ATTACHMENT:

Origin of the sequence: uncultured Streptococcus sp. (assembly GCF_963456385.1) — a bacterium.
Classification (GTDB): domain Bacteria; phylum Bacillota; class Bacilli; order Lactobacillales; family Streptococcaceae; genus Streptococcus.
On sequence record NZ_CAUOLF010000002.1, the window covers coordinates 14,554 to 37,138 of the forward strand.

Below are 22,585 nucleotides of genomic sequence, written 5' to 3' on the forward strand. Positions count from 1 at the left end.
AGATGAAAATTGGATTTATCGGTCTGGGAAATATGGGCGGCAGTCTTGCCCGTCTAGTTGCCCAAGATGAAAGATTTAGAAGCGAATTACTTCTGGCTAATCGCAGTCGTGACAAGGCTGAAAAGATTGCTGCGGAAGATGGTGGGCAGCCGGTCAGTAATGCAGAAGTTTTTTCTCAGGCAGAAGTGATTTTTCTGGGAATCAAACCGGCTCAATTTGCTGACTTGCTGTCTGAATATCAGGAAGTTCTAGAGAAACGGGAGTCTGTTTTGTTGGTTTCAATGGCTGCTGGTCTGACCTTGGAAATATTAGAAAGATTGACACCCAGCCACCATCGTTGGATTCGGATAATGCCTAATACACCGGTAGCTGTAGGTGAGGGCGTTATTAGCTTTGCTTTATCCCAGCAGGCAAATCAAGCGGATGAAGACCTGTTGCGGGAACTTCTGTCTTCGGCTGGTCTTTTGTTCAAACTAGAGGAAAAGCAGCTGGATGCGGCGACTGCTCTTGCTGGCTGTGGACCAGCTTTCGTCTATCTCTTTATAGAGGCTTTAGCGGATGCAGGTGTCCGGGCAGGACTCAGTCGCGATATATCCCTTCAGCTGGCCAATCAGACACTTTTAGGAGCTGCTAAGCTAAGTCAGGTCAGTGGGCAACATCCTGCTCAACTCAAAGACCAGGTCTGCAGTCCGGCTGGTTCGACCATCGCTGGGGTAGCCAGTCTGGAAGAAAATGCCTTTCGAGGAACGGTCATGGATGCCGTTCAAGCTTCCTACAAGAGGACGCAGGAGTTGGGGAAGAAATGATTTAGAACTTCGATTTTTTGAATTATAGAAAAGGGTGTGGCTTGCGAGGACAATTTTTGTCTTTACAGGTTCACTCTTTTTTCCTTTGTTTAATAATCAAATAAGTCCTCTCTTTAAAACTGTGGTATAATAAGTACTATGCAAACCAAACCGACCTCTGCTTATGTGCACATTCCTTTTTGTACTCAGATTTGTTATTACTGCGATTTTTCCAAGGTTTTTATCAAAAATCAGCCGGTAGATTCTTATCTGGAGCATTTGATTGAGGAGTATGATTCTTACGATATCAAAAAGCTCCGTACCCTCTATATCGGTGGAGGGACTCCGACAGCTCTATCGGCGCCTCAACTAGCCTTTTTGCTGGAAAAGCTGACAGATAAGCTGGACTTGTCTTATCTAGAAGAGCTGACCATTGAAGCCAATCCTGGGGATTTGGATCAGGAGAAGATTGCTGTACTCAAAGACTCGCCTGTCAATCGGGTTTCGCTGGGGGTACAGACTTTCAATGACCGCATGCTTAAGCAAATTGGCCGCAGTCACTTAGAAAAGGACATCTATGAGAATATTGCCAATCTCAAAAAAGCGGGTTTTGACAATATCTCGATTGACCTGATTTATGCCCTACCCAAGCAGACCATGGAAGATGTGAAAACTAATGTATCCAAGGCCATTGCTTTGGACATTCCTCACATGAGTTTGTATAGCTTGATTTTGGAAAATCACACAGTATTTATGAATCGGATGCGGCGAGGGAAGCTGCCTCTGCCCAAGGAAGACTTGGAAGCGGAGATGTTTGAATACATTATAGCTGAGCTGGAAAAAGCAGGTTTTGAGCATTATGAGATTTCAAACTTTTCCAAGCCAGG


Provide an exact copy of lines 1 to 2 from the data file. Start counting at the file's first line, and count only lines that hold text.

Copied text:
Origin of the sequence: uncultured Streptococcus sp. (assembly GCF_963456385.1) — a bacterium.
Classification (GTDB): domain Bacteria; phylum Bacillota; class Bacilli; order Lactobacillales; family Streptococcaceae; genus Streptococcus.